Your medical records are confidential. This means that the only people who can see your records are:
- Your doctors or other health care providers who need to see them to take care of you
- A person who can legally make health care decisions for you. This person may be your parent (if you are under age 18) or your legal guardian.
- Anyone you say can see your records. You may have to sign a paper to say it’s okay.
- Officials who oversee health care.
If you’re under 18, there may be times when your parents or guardians aren’t allowed to see some of your medical records.
- Your parent or guardian can’t see your medical records, unless you say it’s okay, if you have been or are currently:
- in the military, or
- have been legally emancipated by a court. (To be legally emancipated means that the court has said you can make decisions for yourself even if you are not yet 18.)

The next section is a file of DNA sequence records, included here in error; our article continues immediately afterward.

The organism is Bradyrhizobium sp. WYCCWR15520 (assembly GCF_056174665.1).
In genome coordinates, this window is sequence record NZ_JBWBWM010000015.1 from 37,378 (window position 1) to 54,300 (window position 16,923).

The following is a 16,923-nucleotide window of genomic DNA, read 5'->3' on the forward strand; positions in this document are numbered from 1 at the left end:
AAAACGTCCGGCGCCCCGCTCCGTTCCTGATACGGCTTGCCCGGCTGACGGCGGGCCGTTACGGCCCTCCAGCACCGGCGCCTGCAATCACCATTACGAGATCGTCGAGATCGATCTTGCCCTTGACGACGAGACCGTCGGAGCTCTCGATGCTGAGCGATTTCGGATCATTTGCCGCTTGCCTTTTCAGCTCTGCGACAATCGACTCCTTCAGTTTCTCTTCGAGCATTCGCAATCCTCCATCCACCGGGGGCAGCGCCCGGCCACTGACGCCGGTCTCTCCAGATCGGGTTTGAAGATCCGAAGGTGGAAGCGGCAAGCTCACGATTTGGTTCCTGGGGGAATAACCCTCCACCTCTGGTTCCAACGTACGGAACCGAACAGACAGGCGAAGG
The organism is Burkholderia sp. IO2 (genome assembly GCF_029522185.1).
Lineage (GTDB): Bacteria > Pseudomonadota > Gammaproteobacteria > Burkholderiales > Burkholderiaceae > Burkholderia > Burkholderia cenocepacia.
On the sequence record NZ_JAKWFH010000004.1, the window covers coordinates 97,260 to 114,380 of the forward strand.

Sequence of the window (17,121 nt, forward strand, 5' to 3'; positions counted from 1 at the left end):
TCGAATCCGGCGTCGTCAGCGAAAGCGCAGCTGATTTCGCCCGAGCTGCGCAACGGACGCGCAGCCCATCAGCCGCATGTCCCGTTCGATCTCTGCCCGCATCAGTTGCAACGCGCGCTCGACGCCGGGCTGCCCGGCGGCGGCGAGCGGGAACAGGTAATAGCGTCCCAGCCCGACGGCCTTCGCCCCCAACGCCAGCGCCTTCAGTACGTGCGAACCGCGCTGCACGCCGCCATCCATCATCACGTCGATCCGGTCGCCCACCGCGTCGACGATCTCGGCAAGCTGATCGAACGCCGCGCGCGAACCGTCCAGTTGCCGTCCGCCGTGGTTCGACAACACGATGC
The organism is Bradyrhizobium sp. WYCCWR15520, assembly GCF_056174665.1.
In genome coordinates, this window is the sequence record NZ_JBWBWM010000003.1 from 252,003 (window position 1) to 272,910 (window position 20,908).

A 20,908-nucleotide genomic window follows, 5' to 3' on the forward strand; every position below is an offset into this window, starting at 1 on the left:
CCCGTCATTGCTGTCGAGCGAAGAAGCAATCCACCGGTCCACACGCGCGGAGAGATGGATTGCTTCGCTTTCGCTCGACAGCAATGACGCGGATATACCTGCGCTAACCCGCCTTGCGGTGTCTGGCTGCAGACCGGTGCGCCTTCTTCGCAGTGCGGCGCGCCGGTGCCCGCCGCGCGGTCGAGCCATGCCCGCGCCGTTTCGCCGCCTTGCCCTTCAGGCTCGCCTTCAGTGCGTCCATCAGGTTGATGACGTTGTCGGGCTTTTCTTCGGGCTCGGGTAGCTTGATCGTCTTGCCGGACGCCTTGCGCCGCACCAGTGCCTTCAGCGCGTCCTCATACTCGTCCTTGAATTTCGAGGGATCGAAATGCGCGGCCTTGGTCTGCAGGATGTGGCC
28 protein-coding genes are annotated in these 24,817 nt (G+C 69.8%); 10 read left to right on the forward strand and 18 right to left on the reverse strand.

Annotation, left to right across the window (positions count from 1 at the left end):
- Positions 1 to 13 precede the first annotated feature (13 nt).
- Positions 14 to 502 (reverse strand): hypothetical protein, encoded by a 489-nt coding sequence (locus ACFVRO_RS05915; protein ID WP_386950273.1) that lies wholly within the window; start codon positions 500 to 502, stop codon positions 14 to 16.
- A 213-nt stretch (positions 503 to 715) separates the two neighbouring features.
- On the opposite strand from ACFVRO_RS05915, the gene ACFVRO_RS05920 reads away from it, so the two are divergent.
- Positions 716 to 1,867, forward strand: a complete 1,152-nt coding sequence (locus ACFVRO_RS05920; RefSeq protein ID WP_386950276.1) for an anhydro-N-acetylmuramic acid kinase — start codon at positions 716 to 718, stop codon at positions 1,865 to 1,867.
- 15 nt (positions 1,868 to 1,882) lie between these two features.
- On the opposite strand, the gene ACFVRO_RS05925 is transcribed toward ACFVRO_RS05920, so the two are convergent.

- You have to say it’s okay for your parent or guardian to see your medical records if the records are about medical services that didn’t need your parent’s permission to get. This might include treatment for:
- sexually transmitted diseases
- drug dependence, or
- treatment for rape or other types of sexual abuse.
Most Vermonters have a medical record in the Vermont Health Information Exchange. When you see a doctor or healthcare provider who participates, an electronic record may be sent to the Health Information Exchange. This record is ready for the next doctor you see so they know your health history. If you want the benefit of your providers being on the same page, you don’t need to anything at all. If you’d prefer to not share your records, you don’t have to. That’s called “opting out.” Learn more about the Vermont Health Information Exchange and your options.
You have the right to read or get copies of your own records. See our web page about How to Get Your Medical Records for details.